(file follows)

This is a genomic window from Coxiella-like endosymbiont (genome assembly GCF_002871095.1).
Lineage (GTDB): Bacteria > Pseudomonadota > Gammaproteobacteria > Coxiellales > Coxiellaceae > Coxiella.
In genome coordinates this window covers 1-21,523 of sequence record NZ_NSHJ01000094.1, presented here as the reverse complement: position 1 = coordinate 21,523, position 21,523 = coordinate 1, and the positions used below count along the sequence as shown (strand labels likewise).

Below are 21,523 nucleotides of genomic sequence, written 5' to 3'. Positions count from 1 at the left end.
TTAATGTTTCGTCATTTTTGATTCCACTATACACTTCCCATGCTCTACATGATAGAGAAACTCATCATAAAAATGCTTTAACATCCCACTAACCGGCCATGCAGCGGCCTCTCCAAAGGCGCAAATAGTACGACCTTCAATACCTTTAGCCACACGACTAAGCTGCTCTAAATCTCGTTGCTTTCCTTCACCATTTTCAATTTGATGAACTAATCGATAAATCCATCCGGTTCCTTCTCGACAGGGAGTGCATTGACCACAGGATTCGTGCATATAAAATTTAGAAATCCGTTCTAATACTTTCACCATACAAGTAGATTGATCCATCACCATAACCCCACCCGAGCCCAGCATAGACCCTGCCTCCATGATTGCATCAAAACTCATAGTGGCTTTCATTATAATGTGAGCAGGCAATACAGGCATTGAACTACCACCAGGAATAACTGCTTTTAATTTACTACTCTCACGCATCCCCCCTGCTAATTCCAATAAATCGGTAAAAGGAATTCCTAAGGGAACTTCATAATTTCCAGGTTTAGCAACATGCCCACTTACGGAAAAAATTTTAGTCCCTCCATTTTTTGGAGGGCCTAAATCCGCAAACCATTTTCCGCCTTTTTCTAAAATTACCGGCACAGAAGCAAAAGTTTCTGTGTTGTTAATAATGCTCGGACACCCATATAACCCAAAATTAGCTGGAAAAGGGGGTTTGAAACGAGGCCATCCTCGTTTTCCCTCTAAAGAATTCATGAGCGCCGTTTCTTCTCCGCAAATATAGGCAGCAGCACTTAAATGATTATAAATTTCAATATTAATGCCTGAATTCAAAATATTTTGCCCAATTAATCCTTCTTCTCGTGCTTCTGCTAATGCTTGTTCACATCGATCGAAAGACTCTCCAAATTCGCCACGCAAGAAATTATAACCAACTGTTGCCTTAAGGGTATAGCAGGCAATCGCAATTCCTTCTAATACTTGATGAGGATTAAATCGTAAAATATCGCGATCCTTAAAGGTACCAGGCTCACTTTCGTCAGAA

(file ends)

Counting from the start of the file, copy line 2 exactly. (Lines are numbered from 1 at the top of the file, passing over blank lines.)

Lineage (GTDB): Bacteria > Pseudomonadota > Gammaproteobacteria > Coxiellales > Coxiellaceae > Coxiella.